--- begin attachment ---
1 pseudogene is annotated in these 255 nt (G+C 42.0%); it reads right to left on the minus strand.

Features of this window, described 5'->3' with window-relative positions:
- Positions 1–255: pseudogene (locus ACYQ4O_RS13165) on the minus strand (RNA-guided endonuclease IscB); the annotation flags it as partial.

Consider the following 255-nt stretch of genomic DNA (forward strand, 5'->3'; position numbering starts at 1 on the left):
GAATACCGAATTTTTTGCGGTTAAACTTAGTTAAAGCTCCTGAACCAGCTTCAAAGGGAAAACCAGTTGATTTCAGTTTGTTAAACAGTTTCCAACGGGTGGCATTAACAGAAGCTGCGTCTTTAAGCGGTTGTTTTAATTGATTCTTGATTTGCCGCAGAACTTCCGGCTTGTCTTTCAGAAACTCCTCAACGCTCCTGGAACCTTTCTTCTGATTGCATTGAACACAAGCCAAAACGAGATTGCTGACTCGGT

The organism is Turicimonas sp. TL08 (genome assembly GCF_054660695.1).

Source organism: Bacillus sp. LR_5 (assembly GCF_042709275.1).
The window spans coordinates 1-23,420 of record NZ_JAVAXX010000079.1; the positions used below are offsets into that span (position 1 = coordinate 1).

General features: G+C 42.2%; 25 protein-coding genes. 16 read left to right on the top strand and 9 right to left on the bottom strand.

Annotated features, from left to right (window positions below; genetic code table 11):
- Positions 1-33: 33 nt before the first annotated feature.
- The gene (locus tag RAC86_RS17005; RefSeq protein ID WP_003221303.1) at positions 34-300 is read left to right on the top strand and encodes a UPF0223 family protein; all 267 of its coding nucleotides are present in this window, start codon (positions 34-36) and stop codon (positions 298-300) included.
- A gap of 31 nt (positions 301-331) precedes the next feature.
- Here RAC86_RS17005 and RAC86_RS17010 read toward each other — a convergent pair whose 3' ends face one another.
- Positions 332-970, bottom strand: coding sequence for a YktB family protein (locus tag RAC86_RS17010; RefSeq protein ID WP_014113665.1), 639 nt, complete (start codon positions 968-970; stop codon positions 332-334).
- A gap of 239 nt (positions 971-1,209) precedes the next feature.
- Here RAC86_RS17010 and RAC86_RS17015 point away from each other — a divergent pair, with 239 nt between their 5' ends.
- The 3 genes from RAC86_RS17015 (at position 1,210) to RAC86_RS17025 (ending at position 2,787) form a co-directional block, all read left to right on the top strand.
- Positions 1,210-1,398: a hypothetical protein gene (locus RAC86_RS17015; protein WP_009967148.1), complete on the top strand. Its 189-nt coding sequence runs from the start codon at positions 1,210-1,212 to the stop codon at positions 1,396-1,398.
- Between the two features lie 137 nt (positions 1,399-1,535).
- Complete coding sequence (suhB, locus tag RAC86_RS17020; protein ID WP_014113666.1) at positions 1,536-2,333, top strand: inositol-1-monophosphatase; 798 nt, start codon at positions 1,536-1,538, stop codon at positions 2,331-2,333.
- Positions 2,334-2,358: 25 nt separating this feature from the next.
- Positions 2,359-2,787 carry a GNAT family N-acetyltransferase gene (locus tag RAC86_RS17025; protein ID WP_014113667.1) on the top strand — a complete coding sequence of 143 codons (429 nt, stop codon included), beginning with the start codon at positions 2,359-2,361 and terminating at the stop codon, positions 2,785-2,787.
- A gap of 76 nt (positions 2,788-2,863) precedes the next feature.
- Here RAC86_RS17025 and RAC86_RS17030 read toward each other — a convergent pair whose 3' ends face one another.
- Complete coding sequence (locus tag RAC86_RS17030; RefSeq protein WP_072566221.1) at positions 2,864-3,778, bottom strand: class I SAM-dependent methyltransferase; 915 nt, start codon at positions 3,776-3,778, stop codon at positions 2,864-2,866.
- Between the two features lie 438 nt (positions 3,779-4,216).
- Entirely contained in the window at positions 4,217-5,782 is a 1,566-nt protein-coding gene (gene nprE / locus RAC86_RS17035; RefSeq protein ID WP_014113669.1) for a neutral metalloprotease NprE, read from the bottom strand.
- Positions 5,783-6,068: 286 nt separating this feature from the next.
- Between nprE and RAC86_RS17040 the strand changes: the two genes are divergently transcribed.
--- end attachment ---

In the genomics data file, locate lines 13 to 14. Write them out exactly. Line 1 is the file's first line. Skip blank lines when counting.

- A gap of 31 nt (positions 301-331) precedes the next feature.
- Here RAC86_RS17005 and RAC86_RS17010 read toward each other — a convergent pair whose 3' ends face one another.